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Sarasota Bay Estuary Program releases 2023 water quality report card

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Yesterday, we received the final batch of water quality data for 2023, which allowed us to update our Ecosystem Health Report Card for the period of 2006 up to 2023. As you know, 2023 was a drought year, and we anticipated that we’d see further trends of improving water quality - which is what happened. As a reminder, the SBEP’s Report Card is not simply water quality, but it also includes information about the amount of macroalgae found on the bottom of the bay, and the acreage of seagrass. The water quality data are from more than 300 samples collected and analyzed by Manatee County and Mote Marine Laboratory (for Sarasota County). The macroalgae data are from 540 stations visited by snorkeling to the bottom of the bay. Our seagrass maps are created every two years by the Southwest Florida Water Management District (SWFWMD). For the seagrass maps, the last time we had numbers was for mapping in 2022, so those numbers are carried over into 2023.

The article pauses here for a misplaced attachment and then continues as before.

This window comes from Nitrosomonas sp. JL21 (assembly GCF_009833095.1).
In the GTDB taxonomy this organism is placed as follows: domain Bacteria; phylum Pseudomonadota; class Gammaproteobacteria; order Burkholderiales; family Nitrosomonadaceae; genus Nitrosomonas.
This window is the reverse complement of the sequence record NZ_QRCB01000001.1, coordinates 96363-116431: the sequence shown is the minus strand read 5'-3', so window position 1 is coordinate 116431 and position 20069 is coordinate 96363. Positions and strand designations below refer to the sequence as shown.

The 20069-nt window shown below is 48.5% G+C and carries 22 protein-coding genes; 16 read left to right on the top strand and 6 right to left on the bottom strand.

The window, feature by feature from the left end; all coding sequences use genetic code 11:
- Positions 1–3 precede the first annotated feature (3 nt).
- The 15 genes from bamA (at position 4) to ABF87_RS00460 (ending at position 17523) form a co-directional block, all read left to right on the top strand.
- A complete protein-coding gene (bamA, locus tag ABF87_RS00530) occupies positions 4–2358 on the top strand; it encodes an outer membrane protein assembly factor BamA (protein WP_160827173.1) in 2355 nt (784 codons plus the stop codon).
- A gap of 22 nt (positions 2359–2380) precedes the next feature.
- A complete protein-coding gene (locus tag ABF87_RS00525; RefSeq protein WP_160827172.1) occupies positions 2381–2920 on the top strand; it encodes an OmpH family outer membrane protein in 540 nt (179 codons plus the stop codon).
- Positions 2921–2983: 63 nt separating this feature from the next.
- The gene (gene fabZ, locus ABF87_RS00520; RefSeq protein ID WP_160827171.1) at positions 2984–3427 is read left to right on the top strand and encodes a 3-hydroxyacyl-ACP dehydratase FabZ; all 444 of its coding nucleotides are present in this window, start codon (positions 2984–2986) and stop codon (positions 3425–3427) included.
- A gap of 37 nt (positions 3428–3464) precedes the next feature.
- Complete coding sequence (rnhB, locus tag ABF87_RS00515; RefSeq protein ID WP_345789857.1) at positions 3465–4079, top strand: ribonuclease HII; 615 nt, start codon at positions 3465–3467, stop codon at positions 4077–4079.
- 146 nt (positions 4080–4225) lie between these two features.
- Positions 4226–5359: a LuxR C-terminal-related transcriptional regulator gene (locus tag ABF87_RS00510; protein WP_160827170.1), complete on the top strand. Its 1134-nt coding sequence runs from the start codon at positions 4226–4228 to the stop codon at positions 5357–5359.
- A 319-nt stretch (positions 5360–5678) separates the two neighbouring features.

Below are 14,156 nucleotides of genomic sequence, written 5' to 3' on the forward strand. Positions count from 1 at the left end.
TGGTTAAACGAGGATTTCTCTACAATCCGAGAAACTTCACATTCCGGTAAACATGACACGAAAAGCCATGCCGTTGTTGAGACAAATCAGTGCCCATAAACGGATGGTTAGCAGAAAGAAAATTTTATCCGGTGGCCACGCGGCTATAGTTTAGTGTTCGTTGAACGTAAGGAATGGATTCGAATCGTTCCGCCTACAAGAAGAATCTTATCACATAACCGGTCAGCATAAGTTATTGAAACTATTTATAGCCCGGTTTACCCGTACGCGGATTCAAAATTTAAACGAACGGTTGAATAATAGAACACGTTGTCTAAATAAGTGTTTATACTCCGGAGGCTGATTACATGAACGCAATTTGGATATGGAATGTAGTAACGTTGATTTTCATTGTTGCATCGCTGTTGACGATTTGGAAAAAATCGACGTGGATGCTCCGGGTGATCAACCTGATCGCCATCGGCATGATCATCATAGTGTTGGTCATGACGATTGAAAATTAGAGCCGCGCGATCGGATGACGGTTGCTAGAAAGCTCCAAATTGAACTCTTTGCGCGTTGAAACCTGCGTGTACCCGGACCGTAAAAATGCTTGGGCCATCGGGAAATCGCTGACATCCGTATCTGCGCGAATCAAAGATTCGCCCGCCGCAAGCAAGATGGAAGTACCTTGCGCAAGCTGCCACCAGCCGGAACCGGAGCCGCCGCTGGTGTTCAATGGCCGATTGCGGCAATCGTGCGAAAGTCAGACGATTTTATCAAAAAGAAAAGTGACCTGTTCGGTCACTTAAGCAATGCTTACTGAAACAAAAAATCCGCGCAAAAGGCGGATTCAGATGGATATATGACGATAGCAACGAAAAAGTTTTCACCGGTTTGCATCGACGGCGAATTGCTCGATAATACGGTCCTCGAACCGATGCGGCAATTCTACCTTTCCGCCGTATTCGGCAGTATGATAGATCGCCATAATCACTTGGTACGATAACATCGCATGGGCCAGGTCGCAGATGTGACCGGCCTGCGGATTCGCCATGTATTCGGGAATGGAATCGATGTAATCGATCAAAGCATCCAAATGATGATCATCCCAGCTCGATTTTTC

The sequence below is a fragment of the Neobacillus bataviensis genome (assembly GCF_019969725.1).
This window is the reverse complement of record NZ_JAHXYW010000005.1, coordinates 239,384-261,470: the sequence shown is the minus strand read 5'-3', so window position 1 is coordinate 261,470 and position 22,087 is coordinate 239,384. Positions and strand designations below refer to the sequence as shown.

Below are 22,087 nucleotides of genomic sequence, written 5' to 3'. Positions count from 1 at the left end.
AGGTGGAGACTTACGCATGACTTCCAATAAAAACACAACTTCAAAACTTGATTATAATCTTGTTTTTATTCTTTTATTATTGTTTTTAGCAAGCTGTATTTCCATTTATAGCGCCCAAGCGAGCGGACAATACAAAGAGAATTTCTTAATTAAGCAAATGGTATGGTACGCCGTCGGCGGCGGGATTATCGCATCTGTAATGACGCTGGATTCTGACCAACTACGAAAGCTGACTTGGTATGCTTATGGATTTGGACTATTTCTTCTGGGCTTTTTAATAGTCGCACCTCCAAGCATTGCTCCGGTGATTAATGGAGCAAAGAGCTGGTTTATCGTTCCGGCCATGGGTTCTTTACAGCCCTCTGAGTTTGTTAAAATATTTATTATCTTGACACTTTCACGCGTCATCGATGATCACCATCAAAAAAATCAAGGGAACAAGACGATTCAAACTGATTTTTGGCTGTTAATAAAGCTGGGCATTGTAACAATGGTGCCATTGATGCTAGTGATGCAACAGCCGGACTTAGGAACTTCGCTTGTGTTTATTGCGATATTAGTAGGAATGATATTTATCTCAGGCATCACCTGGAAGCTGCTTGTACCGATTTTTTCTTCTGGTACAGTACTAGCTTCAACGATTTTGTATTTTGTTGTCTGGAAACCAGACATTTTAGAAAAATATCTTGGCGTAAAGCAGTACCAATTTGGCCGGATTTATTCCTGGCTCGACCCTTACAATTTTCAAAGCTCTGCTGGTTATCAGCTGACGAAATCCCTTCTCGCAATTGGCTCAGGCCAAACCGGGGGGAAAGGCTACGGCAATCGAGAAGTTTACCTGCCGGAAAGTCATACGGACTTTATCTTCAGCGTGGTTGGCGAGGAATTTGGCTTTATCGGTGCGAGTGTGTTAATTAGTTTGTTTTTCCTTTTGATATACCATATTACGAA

The scoring is based on the Reference Period of 2006 to 2012, for each bay segment. That reference period was chosen because we had lower levels of nitrogen and chlorophyll-a (a measure of phytoplankton) than the next seven years, and we had a 28% increase in seagrass coverage. Basically, this bay was healthier during 2006 to 2012 than during the years 2013 to 2019. Why so? Well, a big reason is because our bay-wide nitrogen loads were about 20% lower in 2006 to 2012 than 2013 to 2019. That difference in nitrogen loads gave us our 2021 pollutant load reduction goal of 20%, or 12 tons of Dissolved Inorganic Nitrogen (DIN).

The great thing about working with our local government is that the combination of stormwater retrofit projects and recently completed and ongoing upgrades to our wastewater treatment processes seem to have already allowed us to meet that 12 tons per year DIN load reduction goal. That is the most likely reason why our bay’s water quality has improved so much over the past few years – from 2020 up to 2023. Our Ecosystem Health Report Card is thus based on how closely we align with the conditions that existed during the 2006 to 2012 reference period. Results are color-coded: blue and green boxes represent conditions that are similar to or better than what we had in the Reference Period. Yellow boxes represent deviations from those Reference Period Conditions that require attention, and Red boxes represent a condition where remedial action is needed.